wikiHow to Arrange for Your Child to Fly Alone

Children between the ages of 5 and 14 who travel by air without a parent or guardian are known as unaccompanied minors (UMs). Millions of children fly alone safely every year, but you should take all necessary precautions when you arrange for your child to fly alone. Air travel has changed in recent years—there is much more congestion at the airports and in the air. Flights get cancelled, or sometimes delayed for hours. The steps below explain how you can prepare your child for a solo trip that will be safe and enjoyable.


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    Research the air carrier. Determine first if the carrier flies to your child’s destination city. If the carrier has direct flights to the destination city, inquire about their unaccompanied minor (UM) policies. Most airlines have similar policies on UMs, but it pays to do your homework:
    • Compare UM surcharges. Some airlines charge $100 each way for each child, some charge as little as $25 each way.
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    • Ask the airline representative if they offer any bonuses for UMs. Some airlines allow your child to step into the cockpit and speak with the pilot. Some airlines offer free snack boxes, or “kid’s clubs” at their hub airports. Some airlines have a policy about seating Ums together with all other UMs, either in the front or the back of the plane. Some airlines will allow you to choose your child’s seat.
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    Inquire about connections. Some airlines will not allow a UM to travel on connecting flights. Most airlines that do allow a UM to travel on a connecting flight will charge a fee for airline personnel to assist your child with changing planes.
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    Ask about all required paperwork. You will have to download and print out consent and liability release forms and have them filled out prior to the flight. You will have to provide your child’s name and age, as well as details about any medical considerations, including prescription medicine. You will also list the name of the person whom you are authorizing to pick up your child when the plane lands. (Upon arrival, your child will be escorted into the terminal and released to the person you have authorized.)
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    Be very clear about the airline carriers policy on young adult passengers. Most airlines consider a child of 12 or over to be a young adult, and don’t assist the child on the flight unless you specifically request the assistance and pay the fee. If you don’t make such arrangements, the airline expects your child to be responsible for making his or her own plans if a flight is canceled, delayed or redirected.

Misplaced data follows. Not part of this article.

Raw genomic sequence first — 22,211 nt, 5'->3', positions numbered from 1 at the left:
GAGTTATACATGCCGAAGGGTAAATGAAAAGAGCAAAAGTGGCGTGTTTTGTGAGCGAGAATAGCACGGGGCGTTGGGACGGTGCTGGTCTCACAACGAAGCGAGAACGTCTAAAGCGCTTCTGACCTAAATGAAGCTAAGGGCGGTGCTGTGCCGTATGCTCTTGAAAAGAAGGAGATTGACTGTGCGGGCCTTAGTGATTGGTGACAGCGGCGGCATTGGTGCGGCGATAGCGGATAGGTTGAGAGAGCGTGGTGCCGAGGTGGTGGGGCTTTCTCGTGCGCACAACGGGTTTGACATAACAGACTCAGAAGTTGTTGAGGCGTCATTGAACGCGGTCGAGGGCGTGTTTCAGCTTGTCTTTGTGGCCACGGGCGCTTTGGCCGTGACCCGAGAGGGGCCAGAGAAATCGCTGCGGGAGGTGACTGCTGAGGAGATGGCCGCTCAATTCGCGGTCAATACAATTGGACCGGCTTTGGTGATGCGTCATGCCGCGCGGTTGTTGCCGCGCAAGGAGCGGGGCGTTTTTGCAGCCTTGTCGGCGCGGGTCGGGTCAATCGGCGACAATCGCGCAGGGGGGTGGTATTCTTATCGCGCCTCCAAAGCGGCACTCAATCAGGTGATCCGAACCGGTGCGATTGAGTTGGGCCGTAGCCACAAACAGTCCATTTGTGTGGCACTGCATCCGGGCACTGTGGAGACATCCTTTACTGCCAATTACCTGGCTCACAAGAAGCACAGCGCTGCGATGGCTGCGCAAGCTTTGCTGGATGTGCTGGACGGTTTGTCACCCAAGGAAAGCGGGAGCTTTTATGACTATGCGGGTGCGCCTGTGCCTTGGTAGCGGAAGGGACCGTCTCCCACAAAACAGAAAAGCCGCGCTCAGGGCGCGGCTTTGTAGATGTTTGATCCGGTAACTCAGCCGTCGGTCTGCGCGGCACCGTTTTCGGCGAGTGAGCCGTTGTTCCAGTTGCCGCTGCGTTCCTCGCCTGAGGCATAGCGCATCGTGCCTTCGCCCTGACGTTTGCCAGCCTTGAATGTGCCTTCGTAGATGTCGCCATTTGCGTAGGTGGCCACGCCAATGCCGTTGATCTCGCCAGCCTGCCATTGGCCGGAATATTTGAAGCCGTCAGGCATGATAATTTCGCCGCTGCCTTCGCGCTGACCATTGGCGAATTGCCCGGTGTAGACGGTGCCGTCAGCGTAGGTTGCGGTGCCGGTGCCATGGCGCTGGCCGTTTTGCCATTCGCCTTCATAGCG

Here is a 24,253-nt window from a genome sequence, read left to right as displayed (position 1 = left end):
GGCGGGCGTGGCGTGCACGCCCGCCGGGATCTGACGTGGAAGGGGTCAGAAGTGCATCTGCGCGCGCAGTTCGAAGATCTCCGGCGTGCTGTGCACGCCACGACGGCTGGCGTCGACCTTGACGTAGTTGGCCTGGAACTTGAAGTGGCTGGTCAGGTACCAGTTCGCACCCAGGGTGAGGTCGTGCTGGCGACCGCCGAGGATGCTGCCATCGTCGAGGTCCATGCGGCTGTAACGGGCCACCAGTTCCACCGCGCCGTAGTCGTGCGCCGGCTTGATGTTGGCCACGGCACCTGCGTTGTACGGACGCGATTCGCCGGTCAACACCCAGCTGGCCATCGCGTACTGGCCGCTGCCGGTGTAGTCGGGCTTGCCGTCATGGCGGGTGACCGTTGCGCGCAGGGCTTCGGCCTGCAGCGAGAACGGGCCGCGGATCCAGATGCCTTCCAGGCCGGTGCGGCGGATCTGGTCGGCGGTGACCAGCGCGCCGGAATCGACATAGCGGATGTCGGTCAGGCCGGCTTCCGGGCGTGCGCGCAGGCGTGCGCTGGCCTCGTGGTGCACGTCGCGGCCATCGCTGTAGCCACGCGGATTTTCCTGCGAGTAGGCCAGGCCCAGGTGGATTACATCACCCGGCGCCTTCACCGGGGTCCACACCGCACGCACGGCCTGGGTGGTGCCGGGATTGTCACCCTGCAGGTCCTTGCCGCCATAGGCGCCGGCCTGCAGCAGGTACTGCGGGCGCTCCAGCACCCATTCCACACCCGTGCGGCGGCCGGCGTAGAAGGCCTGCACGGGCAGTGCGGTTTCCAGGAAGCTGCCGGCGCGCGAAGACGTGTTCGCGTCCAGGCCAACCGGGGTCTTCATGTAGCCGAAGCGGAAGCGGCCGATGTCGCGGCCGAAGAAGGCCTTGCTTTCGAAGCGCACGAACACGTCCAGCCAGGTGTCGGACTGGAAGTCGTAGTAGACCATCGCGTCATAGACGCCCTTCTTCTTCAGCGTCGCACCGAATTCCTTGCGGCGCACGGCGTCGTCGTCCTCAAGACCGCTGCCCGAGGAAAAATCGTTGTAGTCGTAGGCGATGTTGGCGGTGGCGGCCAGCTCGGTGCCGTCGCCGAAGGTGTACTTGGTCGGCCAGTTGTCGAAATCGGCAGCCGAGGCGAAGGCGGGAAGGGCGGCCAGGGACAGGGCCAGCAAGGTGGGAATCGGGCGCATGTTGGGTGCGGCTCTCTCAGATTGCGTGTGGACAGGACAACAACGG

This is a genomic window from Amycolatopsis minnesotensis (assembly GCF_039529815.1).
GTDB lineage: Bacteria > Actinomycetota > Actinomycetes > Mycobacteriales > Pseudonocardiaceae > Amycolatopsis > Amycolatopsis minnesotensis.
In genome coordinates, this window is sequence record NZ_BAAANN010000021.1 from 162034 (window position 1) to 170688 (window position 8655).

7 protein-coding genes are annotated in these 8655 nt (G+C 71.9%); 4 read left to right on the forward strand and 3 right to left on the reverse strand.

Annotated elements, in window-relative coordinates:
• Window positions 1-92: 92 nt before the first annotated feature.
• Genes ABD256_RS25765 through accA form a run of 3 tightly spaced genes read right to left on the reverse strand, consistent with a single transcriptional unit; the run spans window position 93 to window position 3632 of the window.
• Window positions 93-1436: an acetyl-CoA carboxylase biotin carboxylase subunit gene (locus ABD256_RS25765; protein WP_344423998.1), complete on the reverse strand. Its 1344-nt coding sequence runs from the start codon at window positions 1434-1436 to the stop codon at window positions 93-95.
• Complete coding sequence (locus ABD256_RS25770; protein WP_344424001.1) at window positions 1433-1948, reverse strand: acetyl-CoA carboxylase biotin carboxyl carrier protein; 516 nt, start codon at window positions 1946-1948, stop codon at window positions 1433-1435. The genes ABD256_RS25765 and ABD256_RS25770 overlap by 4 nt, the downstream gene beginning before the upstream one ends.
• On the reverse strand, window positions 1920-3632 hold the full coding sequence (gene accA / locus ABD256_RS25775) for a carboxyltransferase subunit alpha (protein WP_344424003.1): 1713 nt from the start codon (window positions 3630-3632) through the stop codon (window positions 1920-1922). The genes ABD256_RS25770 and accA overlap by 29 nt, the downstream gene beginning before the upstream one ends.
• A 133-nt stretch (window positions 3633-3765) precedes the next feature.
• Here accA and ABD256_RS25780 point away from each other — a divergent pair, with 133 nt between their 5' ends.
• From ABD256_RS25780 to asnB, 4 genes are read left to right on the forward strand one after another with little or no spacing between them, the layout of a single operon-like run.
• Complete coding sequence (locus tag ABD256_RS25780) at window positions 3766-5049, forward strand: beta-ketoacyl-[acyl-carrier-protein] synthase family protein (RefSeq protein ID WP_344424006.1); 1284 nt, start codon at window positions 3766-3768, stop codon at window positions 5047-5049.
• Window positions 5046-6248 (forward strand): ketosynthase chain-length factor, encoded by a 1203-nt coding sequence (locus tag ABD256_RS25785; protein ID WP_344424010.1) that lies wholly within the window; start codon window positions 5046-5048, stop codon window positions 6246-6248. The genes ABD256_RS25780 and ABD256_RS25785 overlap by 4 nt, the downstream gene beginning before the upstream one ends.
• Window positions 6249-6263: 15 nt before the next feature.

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    Keep flight arrangements as simple as possible. Even if the airline allows your child to take connecting flights, it isn’t an ideal situation. Try to book a nonstop flight, or a direct “through” flight, so your child will not have to leave the aircraft. Make reservations; do not allow your child to fly standby even if the airline permits it.
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    Arrange for your child’s meals. If food will be served during the flight, reserve a meal for your child, especially if your child has dietary restrictions. Vegetarian, Kosher and other special meals must be reserved. If there is no meal service, be sure to pack a meal for your child.
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    Request e-tickets. Electronic tickets, stored in the airline’s computer, means your child won’t have to worry about carrying and possibly losing a paper ticket.
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    Don’t forget about medications. Most airlines will not permit their employees to administer medication to children under any circumstances. If your child requires medication that he or she cannot take unassisted and which would normally be necessary during the time of the flight, ask your child’s doctor about alternatives.
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    Prepare your child for everything he or she might expect before, during and after the flight:
    • Remind your child that he or she is not to leave the airport alone, or with a stranger. Instruct your child to inform a uniformed airline employee or security guard if he or she needs help or feels threatened. This includes telling the flight attendant if anyone seated nearby is causing him or her distress.
    • Explain to your child what to do if he or she will be on a connecting flight. Put the details in writing and include the name of the connecting airport and flight details and tell your child to keep the paper in a safe place. Include information about the return flight as well.
    • Explain that an airline employee will escort him or her off the plane to meet the person authorized to pick them up. Emphasize to your child that he or she must never exit the plane alone, including exiting if the plane stops en route to pick up and discharge passengers. If your child has any doubt about whether to get off the airplane at a particular stop, or any other questions or concerns, tell him or her to ask a flight attendant. Also, let your son or daughter know about the flight attendant call button above the seat.